The Greater Vernon Advisory Committee is reviewing proposals for a new art gallery and museum.

Art gallery and museum referendum shelved

Culture isn’t being abandoned, but placed briefly on the backburner

Culture isn’t being abandoned, but placed briefly on the backburner.

The Greater Vernon Advisory Committee insists it’s committed to pursuing a new art gallery and museum but a referendum must be delayed so costs can be scrutinized further.

“Everyone at the table supports arts and culture and wants to be moving forward,” said director Catherine Lord.

The prospect of a firm spring referendum has been shelved because a consultant says the total cost for two new facilities is $35 million, significantly higher than the original $17 million.

The difference is a result of the original proposal not including GVAC purchasing city land for the gallery and renovating the existing museum.

“Our estimates are very close (to the consultant’s),” said Dauna Kennedy Grant, Vernon Public Art Gallery executive director, of strict building costs only.

GVAC’s review will include the size of the proposed buildings.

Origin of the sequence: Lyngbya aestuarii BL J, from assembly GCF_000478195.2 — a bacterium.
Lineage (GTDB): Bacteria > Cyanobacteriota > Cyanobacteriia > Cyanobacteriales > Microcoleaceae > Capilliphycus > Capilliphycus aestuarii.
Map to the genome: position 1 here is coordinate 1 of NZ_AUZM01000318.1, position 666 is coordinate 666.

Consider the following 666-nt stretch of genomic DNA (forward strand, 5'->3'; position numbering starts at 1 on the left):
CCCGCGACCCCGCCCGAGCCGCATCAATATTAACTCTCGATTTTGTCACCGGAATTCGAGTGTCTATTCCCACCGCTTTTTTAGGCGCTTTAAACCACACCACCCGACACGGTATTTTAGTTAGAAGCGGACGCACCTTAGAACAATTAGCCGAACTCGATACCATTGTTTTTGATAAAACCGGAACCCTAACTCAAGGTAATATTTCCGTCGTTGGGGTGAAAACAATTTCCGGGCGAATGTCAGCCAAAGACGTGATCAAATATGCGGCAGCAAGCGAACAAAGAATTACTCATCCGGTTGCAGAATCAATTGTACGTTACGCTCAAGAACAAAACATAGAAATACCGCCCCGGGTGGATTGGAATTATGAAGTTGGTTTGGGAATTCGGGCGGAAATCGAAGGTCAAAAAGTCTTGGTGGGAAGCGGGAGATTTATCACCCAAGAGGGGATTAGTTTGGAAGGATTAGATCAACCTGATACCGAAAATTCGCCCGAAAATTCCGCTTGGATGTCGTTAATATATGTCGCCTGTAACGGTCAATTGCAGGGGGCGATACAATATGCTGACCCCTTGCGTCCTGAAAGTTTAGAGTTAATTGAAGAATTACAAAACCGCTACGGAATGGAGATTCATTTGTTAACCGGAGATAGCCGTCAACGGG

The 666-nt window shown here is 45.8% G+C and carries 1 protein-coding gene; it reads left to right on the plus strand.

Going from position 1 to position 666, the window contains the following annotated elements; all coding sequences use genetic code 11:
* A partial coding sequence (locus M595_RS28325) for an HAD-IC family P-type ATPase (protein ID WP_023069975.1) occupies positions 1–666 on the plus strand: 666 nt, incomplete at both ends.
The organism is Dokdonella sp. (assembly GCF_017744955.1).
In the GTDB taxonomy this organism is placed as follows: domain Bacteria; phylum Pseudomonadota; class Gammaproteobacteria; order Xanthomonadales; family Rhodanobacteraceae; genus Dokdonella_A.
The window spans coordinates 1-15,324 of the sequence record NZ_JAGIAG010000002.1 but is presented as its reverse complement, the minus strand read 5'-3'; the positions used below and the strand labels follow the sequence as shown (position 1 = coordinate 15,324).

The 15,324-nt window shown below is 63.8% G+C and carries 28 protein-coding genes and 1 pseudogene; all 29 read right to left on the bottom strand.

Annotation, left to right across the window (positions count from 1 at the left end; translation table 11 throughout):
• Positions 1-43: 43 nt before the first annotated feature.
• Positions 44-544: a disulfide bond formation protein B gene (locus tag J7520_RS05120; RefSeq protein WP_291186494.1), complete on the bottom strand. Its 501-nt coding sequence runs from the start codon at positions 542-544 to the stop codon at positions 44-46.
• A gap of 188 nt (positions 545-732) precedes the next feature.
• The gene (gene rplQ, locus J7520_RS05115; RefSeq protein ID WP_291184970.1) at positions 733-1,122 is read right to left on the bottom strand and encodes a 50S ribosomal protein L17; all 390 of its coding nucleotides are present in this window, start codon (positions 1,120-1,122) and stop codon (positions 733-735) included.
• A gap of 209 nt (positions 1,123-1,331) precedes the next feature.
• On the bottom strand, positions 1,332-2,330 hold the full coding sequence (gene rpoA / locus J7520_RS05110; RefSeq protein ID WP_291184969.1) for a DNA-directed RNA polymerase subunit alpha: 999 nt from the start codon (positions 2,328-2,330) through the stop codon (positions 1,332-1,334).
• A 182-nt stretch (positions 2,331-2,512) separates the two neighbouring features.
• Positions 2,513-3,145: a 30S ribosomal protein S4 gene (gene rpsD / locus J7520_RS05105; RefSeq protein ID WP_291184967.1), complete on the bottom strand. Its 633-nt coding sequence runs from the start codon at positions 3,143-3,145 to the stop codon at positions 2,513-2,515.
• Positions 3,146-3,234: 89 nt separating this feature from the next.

“The gallery is currently at 6,000 square feet and the plan is based on 18,000 square feet. Is there any thought of reducing it?” said director Bob Fleming, adding that such a move would create savings.

The review will also consider possible revenue generating opportunities such as rentals.

Director Rob Sawatzky says any expenditure should be based on the community’s ability to cover debt servicing and operating costs.

“We need to keep this in context with everything else. There’s a $100 million master water plan. Also in the next year, we’re putting together an asset management plan for our aging infrastructure and there will be discussions on Civic Arena,” he said.

A borrowing referendum could still be held in the spring or in the fall of 2014, but GVAC staff point out that the legislative requirements that must be followed could make a spring vote tight.

Mike Macnabb, GVAC chairperson, insists that a proper process overrules timelines.

“We don’t want to get to no (vote). We want to get to yes and to get to yes, it will take more review,”  he said.

Kennedy Grant says the VPAG can be flexible on the scope of its proposed project, and GVAC’s actions are welcome.

“We want to start the discussion. If we have to move the spring referendum, we have to be open to that,” she said.

One possibility is that a referendum could only deal with the art gallery and not the museum.

Based on the total $35 million price tag, Greater Vernon Museum president Rob Tupper says his organization may be willing to hold off on its plans.


“The art gallery has more pressing immediate needs,” he said.



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